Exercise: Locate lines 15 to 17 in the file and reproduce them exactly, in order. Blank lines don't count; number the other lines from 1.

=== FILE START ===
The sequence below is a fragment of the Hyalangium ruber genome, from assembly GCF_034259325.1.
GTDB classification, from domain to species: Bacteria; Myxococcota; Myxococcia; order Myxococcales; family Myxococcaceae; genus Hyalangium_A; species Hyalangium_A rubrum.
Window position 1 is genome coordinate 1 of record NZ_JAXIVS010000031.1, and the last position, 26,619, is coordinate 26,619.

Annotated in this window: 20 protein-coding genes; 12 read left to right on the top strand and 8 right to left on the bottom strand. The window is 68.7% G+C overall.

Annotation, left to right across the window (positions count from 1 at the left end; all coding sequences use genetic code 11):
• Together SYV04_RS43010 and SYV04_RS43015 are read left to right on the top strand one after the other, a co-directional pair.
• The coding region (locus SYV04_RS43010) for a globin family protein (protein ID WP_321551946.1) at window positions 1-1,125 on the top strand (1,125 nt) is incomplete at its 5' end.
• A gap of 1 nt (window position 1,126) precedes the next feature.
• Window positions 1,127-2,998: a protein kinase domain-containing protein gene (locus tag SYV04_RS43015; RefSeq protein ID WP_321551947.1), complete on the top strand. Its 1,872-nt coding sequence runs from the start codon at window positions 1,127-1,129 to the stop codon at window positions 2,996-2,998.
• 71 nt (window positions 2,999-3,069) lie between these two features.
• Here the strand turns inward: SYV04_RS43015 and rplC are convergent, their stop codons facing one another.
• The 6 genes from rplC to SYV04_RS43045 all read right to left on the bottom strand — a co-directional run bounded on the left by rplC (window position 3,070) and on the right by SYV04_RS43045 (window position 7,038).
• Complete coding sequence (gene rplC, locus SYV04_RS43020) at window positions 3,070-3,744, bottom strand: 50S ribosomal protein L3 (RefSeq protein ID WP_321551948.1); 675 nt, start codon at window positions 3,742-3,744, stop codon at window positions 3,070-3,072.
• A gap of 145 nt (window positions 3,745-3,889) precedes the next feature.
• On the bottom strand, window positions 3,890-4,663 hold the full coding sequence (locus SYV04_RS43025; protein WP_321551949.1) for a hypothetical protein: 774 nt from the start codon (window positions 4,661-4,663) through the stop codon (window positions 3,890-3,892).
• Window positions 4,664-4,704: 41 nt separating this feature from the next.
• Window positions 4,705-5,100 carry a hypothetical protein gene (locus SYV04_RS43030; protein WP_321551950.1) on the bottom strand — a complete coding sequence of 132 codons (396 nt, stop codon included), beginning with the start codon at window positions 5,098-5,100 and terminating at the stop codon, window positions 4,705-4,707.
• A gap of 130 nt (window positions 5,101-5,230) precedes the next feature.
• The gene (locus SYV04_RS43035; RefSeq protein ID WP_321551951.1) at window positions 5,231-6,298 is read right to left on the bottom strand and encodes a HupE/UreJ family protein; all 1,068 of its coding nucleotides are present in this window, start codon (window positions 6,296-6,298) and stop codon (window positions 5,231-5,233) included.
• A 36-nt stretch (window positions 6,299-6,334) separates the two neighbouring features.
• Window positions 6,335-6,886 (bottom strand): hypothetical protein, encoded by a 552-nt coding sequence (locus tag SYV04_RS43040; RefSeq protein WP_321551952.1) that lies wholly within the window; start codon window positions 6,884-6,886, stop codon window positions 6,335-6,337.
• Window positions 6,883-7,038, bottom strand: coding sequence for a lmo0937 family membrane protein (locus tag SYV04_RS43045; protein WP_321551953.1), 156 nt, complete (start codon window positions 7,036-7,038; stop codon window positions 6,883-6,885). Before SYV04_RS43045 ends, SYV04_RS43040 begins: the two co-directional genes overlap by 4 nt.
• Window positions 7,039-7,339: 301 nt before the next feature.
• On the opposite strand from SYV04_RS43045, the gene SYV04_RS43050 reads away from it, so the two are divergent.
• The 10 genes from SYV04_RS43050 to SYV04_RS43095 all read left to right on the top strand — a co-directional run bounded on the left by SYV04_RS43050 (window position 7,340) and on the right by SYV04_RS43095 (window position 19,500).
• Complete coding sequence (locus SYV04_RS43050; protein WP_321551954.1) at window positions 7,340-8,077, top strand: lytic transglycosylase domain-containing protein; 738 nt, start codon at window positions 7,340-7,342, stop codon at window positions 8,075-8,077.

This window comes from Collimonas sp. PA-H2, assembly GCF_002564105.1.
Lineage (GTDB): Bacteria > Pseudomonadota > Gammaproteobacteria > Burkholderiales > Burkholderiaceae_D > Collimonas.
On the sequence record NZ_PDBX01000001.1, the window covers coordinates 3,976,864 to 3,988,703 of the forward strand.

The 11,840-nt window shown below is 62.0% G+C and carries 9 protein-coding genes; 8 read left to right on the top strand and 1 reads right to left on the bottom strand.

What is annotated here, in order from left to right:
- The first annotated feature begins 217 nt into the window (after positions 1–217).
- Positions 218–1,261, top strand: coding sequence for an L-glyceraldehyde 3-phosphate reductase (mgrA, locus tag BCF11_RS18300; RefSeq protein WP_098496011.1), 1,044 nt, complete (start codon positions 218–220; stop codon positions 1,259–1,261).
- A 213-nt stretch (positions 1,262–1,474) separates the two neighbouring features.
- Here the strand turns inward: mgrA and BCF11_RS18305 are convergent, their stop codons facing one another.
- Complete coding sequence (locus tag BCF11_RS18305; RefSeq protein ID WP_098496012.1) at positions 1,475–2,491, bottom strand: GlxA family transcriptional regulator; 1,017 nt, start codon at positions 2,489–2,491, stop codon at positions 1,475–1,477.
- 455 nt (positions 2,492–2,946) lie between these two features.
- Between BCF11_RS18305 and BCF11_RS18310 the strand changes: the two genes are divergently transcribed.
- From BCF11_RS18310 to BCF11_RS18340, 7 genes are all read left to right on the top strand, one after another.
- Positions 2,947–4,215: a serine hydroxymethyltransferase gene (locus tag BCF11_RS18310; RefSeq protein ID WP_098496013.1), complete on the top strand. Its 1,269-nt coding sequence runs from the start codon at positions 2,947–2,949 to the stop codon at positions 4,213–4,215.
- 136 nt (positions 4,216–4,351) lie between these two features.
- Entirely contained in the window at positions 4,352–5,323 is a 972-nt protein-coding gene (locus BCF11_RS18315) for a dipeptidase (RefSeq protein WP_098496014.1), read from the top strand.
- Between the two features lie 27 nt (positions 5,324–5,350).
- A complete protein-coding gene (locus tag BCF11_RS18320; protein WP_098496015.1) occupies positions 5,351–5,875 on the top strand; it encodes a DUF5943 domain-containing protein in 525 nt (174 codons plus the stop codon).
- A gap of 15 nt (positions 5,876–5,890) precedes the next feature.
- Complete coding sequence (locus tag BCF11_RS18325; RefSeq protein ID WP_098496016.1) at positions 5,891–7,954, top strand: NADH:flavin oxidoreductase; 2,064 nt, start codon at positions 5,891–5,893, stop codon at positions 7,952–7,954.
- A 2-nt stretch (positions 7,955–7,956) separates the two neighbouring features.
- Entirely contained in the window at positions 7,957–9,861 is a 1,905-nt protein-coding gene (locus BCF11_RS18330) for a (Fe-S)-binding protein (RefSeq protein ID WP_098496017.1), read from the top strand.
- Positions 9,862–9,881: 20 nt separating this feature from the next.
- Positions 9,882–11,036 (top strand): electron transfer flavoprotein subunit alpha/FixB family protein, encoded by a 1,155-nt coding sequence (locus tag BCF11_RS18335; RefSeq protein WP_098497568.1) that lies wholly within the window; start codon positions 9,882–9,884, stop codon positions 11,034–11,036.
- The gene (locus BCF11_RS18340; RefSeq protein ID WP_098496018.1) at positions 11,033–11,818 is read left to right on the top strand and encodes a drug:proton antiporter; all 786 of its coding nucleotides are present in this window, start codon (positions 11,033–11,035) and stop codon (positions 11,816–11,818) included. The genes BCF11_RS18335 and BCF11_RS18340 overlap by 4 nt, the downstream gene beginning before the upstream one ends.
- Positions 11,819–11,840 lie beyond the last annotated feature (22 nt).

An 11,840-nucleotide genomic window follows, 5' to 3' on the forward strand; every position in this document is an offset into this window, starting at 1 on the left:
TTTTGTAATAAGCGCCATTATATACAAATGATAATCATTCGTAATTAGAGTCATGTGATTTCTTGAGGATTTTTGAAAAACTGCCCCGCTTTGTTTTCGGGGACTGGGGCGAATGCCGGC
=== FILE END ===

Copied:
• On the bottom strand, window positions 3,890-4,663 hold the full coding sequence (locus SYV04_RS43025; protein WP_321551949.1) for a hypothetical protein: 774 nt from the start codon (window positions 4,661-4,663) through the stop codon (window positions 3,890-3,892).
• Window positions 4,664-4,704: 41 nt separating this feature from the next.
• Window positions 4,705-5,100 carry a hypothetical protein gene (locus SYV04_RS43030; protein WP_321551950.1) on the bottom strand — a complete coding sequence of 132 codons (396 nt, stop codon included), beginning with the start codon at window positions 5,098-5,100 and terminating at the stop codon, window positions 4,705-4,707.